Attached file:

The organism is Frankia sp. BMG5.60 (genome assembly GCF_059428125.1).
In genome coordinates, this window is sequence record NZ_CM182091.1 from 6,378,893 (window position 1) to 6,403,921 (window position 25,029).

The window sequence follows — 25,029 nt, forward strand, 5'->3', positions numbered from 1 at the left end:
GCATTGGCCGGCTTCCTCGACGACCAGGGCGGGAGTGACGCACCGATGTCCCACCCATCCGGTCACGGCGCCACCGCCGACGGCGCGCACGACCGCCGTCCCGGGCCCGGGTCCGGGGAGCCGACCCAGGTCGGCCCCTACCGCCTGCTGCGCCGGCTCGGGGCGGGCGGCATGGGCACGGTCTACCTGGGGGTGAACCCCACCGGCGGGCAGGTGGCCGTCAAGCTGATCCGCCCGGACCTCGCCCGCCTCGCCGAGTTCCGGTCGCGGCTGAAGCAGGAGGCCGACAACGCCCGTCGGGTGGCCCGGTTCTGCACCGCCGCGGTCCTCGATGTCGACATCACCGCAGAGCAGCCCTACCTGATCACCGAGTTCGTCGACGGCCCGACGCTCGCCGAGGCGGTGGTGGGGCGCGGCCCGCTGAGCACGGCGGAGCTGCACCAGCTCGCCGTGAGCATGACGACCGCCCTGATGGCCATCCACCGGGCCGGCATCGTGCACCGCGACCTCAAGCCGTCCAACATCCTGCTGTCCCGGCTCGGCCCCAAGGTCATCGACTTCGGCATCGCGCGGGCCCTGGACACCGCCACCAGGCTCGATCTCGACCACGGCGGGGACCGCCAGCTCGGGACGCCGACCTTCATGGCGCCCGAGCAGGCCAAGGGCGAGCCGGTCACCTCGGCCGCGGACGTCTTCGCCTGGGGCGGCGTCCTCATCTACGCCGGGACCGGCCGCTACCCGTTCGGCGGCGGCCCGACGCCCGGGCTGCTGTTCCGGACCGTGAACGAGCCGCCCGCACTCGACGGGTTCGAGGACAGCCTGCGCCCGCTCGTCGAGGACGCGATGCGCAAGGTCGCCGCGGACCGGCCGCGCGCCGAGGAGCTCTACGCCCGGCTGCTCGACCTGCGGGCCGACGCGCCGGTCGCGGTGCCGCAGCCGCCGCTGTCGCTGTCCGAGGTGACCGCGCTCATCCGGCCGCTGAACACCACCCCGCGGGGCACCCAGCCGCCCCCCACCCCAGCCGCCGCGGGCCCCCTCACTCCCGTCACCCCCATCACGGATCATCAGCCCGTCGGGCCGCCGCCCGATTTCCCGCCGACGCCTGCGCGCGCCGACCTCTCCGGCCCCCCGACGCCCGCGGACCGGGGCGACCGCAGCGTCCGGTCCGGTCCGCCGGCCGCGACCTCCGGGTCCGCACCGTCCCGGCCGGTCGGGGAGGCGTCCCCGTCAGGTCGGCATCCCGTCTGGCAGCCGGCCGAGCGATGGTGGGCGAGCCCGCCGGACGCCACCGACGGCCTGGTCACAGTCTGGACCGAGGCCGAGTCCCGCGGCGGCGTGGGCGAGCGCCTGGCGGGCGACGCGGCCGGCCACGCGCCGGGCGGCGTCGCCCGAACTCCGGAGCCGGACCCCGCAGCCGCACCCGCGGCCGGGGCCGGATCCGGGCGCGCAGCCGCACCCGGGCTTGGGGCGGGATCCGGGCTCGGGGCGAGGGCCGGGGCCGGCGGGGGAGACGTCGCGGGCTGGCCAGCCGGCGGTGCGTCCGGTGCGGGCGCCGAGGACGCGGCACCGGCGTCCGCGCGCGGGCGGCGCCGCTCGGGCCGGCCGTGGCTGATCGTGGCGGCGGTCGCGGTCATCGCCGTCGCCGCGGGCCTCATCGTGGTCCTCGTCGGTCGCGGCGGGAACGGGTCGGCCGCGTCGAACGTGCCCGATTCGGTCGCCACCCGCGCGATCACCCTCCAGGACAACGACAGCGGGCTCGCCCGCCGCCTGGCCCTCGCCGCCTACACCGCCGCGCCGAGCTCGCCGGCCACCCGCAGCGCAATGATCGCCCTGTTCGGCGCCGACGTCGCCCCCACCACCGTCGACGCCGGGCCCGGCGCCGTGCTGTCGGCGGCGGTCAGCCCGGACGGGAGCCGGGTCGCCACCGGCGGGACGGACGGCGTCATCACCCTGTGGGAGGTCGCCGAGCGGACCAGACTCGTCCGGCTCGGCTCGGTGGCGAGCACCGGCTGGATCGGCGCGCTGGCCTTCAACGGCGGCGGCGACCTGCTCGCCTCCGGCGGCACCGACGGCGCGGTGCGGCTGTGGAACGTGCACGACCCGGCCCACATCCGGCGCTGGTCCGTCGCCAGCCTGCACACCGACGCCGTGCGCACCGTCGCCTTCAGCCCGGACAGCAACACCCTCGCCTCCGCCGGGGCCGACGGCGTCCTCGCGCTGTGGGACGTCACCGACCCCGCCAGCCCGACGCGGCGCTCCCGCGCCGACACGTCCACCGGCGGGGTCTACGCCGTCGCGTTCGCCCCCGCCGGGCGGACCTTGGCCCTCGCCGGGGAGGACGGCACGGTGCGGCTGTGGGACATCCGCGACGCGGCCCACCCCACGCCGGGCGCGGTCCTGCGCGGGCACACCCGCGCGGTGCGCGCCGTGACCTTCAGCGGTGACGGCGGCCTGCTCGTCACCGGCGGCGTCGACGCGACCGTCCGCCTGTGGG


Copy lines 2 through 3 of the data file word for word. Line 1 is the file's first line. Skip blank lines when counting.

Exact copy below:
In genome coordinates, this window is sequence record NZ_CM182091.1 from 6,378,893 (window position 1) to 6,403,921 (window position 25,029).

The window sequence follows — 25,029 nt, forward strand, 5'->3', positions numbered from 1 at the left end: